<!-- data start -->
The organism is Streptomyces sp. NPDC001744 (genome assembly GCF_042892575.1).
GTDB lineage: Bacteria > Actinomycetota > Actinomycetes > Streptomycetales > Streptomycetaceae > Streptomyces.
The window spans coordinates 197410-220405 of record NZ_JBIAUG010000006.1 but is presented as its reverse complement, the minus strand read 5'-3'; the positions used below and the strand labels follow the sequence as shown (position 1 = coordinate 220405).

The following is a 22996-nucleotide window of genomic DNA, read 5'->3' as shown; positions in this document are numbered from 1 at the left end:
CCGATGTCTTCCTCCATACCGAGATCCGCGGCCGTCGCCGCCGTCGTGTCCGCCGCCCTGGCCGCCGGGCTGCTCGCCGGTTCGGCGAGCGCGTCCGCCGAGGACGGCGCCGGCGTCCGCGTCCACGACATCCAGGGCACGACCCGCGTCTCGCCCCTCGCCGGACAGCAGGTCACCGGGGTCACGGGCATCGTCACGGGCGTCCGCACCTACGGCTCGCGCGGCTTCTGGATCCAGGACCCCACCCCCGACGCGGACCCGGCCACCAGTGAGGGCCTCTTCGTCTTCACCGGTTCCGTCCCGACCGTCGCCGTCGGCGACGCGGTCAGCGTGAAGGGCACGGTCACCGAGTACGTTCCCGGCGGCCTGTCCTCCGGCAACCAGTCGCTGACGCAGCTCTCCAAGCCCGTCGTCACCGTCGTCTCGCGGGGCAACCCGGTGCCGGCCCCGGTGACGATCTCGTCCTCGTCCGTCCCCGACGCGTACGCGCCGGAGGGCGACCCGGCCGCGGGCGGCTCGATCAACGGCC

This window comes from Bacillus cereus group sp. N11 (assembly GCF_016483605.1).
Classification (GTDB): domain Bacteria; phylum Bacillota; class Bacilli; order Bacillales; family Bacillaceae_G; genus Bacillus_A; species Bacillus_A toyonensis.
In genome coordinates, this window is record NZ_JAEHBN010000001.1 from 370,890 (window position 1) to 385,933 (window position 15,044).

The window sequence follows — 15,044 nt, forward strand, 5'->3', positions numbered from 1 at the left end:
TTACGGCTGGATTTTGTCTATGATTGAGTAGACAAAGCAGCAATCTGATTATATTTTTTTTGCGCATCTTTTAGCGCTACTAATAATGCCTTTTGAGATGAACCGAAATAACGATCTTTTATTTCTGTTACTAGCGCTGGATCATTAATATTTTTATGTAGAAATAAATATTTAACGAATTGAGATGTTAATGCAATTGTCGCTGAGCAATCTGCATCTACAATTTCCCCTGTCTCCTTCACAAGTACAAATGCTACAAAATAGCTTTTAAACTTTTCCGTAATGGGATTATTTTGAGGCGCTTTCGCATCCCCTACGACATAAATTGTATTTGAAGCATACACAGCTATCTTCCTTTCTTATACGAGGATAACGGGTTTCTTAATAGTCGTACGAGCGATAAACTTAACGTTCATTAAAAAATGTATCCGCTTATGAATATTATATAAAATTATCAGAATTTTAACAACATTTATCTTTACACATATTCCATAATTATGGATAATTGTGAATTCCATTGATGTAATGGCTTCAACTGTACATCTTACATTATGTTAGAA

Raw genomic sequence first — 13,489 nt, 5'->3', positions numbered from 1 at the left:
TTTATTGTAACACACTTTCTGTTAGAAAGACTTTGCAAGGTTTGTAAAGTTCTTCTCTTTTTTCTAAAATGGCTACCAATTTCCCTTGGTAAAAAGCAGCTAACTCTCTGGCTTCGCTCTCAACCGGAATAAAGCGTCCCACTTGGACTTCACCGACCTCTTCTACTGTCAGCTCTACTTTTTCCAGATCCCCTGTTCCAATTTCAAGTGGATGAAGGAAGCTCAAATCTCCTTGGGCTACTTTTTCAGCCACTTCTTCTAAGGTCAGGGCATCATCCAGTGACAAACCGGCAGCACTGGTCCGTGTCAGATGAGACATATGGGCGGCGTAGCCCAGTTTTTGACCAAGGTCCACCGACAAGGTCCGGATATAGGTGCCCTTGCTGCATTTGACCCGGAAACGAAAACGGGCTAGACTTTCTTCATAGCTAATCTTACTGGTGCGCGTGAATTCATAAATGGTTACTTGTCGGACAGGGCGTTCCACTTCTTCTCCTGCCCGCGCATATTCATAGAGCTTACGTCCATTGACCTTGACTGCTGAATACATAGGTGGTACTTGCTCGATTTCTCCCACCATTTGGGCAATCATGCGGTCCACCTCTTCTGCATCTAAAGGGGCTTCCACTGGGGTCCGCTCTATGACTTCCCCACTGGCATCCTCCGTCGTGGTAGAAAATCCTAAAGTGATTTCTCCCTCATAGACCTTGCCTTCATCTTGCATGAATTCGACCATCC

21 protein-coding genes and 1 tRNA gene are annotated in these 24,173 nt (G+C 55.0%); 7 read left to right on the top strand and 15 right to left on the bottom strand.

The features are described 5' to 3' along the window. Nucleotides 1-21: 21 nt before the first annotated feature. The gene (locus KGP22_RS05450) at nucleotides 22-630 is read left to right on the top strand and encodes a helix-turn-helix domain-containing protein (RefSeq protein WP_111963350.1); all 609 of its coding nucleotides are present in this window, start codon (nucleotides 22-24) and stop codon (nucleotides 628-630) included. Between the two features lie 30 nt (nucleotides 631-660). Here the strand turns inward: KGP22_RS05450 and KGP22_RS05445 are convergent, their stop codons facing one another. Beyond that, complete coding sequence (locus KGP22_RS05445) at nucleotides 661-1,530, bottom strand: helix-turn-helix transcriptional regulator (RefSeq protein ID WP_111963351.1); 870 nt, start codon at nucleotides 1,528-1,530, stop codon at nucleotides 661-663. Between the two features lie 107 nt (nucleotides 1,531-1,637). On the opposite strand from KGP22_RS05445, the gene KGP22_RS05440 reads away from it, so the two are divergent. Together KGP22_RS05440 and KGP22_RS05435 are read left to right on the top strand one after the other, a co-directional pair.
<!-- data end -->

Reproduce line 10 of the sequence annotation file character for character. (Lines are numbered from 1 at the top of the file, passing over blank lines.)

TTACGGCTGGATTTTGTCTATGATTGAGTAGACAAAGCAGCAATCTGATTATATTTTTTTTGCGCATCTTTTAGCGCTACTAATAATGCCTTTTGAGATGAACCGAAATAACGATCTTTTATTTCTGTTACTAGCGCTGGATCATTAATATTTTTATGTAGAAATAAATATTTAACGAATTGAGATGTTAATGCAATTGTCGCTGAGCAATCTGCATCTACAATTTCCCCTGTCTCCTTCACAAGTACAAATGCTACAAAATAGCTTTTAAACTTTTCCGTAATGGGATTATTTTGAGGCGCTTTCGCATCCCCTACGACATAAATTGTATTTGAAGCATACACAGCTATCTTCCTTTCTTATACGAGGATAACGGGTTTCTTAATAGTCGTACGAGCGATAAACTTAACGTTCATTAAAAAATGTATCCGCTTATGAATATTATATAAAATTATCAGAATTTTAACAACATTTATCTTTACACATATTCCATAATTATGGATAATTGTGAATTCCATTGATGTAATGGCTTCAACTGTACATCTTACATTATGTTAGAA